Advertisement

Birchbox's Monthly Deliveries Will Give Virtual Reality a Fascinating Test Run

Combining cutting-edge tech with direct mail

Birchbox Man uses VR to show action.

Online beauty retailer Birchbox is the latest brand to take virtual reality for a spin. In August, subscribers to Birchbox Man, a monthly service providing grooming-product samples, will find a cardboard viewer in the box to watch four branded video clips.

It's the first time the e-tailer has experimented with virtual reality, and its monthly mailings could be a boon to the technology if the brand is able to consistently crank out new content. Instructions in the box prompt subscribers to download an iPhone or Android app to watch the clips.

Birchbox Man worked with VR company River to create four different experiences. In one scene, people surf inside a wave. In another, a virtual helicopter tour gives a bird's-eye view over mountains and a body of water.

"This is a way to get people to understand the technology in a different way and have an experience that's unique and memorable," said Brad Lande, general manager of Birchbox Man. "The juxtaposition between the Cardboard—which is a very basic technology—and how immersive this feels is a great opportunity to put in the box."

Each Birchbox Man box costs $20, but the e-tailer doesn't break out how many subscribers it has. Birchbox Man and Birchbox (the women's version that focuses on beauty products) have more than 1 million total subscribers.

Josh Payton, vp of user experience at Huge, guessed that the price of a viewer is roughly the same as the cost of the grooming products Birchbox Man mails.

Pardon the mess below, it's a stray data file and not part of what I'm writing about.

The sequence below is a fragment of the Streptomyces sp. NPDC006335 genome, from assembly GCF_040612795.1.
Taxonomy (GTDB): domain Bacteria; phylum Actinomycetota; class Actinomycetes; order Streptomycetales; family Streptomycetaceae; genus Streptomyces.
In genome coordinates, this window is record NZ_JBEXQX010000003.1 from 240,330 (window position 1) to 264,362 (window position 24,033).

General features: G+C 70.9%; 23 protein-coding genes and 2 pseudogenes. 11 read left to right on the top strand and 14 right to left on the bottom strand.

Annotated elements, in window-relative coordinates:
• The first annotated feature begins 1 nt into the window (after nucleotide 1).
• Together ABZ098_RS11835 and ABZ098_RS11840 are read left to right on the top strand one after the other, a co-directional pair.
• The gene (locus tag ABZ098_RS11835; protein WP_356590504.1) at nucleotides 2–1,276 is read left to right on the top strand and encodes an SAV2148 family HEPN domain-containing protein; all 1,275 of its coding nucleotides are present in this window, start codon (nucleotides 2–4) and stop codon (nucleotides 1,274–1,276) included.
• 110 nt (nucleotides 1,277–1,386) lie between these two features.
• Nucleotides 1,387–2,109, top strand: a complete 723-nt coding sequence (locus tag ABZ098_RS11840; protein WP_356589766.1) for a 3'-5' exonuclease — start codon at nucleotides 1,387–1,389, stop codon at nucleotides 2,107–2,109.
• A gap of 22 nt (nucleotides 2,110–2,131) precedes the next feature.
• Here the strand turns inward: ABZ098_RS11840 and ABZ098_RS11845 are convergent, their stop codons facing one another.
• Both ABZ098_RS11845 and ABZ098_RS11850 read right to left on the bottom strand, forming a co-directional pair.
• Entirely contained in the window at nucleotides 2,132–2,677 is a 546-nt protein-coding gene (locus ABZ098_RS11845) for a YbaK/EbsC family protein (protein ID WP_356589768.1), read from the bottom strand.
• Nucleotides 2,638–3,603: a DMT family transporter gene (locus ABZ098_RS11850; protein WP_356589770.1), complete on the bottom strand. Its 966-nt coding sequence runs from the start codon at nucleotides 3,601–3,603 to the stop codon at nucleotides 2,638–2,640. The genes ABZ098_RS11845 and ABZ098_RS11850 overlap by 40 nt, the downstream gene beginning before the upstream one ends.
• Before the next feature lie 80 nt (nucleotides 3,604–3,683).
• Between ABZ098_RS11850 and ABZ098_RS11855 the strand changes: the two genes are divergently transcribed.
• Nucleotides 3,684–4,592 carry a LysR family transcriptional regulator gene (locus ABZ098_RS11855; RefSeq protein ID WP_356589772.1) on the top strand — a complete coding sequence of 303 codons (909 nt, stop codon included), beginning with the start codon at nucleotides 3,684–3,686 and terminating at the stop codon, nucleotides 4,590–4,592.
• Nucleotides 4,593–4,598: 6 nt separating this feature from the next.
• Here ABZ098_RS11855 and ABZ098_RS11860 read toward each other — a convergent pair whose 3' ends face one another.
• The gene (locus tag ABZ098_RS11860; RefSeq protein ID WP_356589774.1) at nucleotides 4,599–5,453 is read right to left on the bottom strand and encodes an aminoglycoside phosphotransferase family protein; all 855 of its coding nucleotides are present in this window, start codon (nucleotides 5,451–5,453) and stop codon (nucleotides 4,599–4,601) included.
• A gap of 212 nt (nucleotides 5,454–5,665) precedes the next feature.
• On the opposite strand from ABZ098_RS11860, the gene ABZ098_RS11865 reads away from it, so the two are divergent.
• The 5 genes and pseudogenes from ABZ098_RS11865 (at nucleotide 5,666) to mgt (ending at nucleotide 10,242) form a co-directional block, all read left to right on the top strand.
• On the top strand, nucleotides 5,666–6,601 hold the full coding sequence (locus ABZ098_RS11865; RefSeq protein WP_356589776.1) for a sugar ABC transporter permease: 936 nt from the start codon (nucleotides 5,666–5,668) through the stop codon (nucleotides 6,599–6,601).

"Birchbox is uniquely positioned to associate themselves with something as forward thinking and unique as Cardboard without it seeming like a crass gimmick," he said. "I think it's a brilliant and well-timed move."

Can Birchbox Pump Out VR?
Birchbox doesn't have any immediate plans to start churning out monthly VR content, but its business model lends itself well to building a library of video it can update regularly.

Brands like Mountain Dew are using a similar approach, but those efforts rely on Oculus Rift, meaning that someone has to go to an event that's offering a VR headset to play around with the technology.

"The advantage that Birchbox has is that now that all of their subscribers are guaranteed to own a Google Cardboard, the company can continue to offer VR content and test its relevance with this group, which can be extremely valuable," said Adrian Slobin, global innovation lead at SapientNitro.

Meanwhile, Birchbox is also ramping up its retail footprint, which could be an opportunity to put VR to other interesting uses. Yesterday, Birchbox announced plans to open two new brick-and-mortar stores, one of which will only sell men's products, after opening its first shop in New York last year.

Part of the reason for the stores is that Birchbox's subscription services that send product samples actually help boost sales for competitors like Sephora and Ulta. Using VR with e-commerce could help bolster the brand—imagine getting a virtual tour of the store or watching a shoppable tutorial video.

"Subscription-based e-retailers, especially ones with a business model like Birchbox where users can try luxury products without a commitment, will greatly benefit by giving consumers new ways to try their products and get connected to the brands they're promoting," Slobin said.

Advertisement
Advertisement
Adweek Blog Network